The development of targeted anti-cancer therapies through the study of cancer genomes is intended to increase survival rates and decrease treatment-related toxicity. We treated a transposon-driven, functional genomic mouse model of medulloblastoma with 'humanized' in vivo therapy (microneurosurgical tumour resection followed by multi-fractionated, image-guided radiotherapy). Genetic events in recurrent murine medulloblastoma exhibit a very poor overlap with those in matched murine diagnostic samples (<5%). Whole-genome sequencing of 33 pairs of human diagnostic and post-therapy medulloblastomas demonstrated substantial genetic divergence of the dominant clone after therapy (<12% diagnostic events were retained at recurrence). In both mice and humans, the dominant clone at recurrence arose through clonal selection of a pre-existing minor clone present at diagnosis. Targeted therapy is unlikely to be effective in the absence of the target, therefore our results offer a simple, proximal, and remediable explanation for the failure of prior clinical trials of targeted therapy.
Bibliographical noteFunding Information:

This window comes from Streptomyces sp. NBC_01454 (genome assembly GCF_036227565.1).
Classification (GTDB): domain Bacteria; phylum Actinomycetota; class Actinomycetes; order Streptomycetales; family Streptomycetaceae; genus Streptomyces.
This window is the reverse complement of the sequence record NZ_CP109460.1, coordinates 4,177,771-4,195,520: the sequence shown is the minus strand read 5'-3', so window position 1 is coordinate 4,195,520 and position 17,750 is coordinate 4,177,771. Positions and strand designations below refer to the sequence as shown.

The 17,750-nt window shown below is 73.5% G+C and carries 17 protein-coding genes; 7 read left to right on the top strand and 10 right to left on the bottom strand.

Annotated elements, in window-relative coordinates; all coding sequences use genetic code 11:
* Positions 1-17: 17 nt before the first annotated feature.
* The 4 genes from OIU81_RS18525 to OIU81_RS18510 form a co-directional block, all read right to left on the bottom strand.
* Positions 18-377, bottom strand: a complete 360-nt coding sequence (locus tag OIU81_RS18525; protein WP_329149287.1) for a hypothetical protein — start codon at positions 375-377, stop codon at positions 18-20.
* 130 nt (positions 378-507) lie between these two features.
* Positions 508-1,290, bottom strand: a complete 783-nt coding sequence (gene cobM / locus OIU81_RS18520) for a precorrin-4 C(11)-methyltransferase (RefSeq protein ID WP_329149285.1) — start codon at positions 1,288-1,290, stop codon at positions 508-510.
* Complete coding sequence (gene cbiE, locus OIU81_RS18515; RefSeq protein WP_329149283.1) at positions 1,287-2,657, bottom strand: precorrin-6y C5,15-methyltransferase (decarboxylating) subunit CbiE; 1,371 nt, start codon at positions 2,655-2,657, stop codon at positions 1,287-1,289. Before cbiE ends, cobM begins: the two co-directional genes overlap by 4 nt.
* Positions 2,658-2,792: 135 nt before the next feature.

Acknowledgements The MAGIC project is financially supported by: Genome Canada, Genome BC, Terry Fox Research Institute, Ontario Institute for Cancer Research, Pediatric Oncology Group Ontario, Funds from ‘The Family of Kathleen Lorette’ and the Clark H. Smith Brain Tumour Centre, Montreal Children’s Hospital Foundation, Hospital for Sick Children: Sonia and Arthur Labatt Brain Tumour Research Centre, Chief of Research Fund, Cancer Genetics Program, Garron Family Cancer Centre, B.R.A.I.N. Child, and BC Childhood Cancer Parents Association. M.D.T. is also supported by a Stand Up To Cancer St. Baldrick’s Pediatric Dream Team Translational Research Grant (SU2C-AACR-DT1113). Stand Up To Cancer is a program of the Entertainment Industry Foundation administered by the American Association for Cancer Research. M.D.T. is supported by The Canadian Cancer Society Research Institute, The Garron Family Chair in Childhood Cancer Research, and grants from the Cure Search for Children’s Cancer Foundation, the National Institutes of Health (R01CA148699 R01CA159859), The Pediatric Brain Tumour Foundation, The Terry Fox Research Institute, Brainchild and The McLaughlin Centre at the University of Toronto. M.D.T. is also supported by the Swifty Foundation. L.G. was supported by the Davis M. Ferguson Memorial Fund at ABTA. Alex’s Lemonade Stand Young Investigator Award supported V.R. This study was conducted with the support of the Ontario Institute for Cancer Research through funding provided by the Government of Ontario. This work was also supported by a Program Project Grant from the Terry Fox Research Institute, and a Grand Challenge Award from CureSearch for Children’s Cancer. Additionally, this work was supported by the PedBrain Tumour Project contributing to the International Cancer Genome Consortium, funded by German Cancer Aid (109252) and by the German Federal Ministry of Education and Research (BMBF, grants 01KU1201A, MedSys 0315416C and NGFNplus 01GS0883). Funding by the German Childhood Cancer Foundation (Deutsche Kinderkrebsstiftung) to S.M.P., G.F. and T.P. The study was also financed by the Hungarian Brain Research Program Grant No. KTIA_13_NAP-A-V/3. and NAP-A-II/7. A.K. was supported by the János Bolyai scholarship of the Hungarian Academy of Sciences. E.G.V.M. was supported by NIH R01 grants CA163722 and NS096236, and St. Baldrick’s and Cure Childhood Cancer Foundations . We would like to acknowledge R. P. Hill (Ontario Cancer Institute), the Labatt Brain Tumour Research Centre Tumour and Tissue Repository, which is supported by B.R.A.I.N. Child and Megan’s Walk. M.R. is supported by a fellowship from the Dr. Mildred Scheel Foundation for Cancer Research/ German Cancer Aid. F.M.G.C. is supported by the Stephen Buttrum Brain Tumour Research Fellowship, granted by Brain Tumour Foundation of Canada. V.R. is supported by a CIHR fellowship and an Alberta Innovates-Health Solutions Clinical Fellowship. We would like to thank the Toronto Centre for Phenogenomics for animal housing and veterinary support, and the Preclinical Core II and animal research facility at STTARR (Spatiotemporal Targeting and Amplification of Radiation Response) in Toronto for assistance with CT-guided radiation experiments. We would like to thank Z. Wang for technical help with IHC, S. Archer for technical writing and C. Smith for artwork.